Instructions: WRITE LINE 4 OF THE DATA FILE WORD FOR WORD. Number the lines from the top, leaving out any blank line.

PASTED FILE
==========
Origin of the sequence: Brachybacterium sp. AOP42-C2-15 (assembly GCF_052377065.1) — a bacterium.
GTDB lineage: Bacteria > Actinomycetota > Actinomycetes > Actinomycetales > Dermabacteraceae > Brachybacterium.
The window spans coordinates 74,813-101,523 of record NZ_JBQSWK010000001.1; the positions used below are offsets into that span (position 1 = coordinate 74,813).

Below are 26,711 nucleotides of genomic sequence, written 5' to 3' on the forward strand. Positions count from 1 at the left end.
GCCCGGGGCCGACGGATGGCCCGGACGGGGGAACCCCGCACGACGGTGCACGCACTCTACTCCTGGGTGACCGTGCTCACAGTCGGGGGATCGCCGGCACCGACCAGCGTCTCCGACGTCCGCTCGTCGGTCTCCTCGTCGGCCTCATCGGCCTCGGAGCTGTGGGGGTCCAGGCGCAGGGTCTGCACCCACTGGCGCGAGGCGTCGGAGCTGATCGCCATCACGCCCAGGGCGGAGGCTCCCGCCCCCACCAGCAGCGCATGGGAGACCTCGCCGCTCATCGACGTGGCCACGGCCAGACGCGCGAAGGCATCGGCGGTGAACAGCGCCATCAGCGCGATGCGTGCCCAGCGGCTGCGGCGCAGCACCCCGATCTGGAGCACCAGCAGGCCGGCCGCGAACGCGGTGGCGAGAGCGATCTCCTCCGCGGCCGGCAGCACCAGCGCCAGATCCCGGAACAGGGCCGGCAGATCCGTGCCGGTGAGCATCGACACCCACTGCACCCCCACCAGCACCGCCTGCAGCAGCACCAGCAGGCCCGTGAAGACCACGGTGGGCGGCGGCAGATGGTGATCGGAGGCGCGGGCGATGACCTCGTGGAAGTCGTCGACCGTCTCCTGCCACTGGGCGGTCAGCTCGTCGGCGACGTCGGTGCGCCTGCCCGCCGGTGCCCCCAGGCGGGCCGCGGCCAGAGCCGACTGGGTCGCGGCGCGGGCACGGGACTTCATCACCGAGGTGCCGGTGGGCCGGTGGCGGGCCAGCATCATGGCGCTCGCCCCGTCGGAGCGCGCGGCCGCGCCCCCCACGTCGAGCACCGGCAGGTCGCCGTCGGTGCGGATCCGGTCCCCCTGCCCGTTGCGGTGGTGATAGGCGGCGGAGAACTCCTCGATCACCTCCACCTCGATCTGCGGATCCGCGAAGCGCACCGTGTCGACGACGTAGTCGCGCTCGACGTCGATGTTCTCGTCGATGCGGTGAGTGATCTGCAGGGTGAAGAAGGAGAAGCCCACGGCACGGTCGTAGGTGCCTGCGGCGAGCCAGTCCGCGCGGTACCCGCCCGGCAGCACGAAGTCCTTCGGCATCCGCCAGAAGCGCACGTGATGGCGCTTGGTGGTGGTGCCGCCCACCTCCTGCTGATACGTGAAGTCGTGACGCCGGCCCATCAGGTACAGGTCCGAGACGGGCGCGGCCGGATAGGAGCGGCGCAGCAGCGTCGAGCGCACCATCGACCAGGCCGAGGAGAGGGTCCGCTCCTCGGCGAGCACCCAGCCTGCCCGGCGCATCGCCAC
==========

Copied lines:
Below are 26,711 nucleotides of genomic sequence, written 5' to 3' on the forward strand. Positions count from 1 at the left end.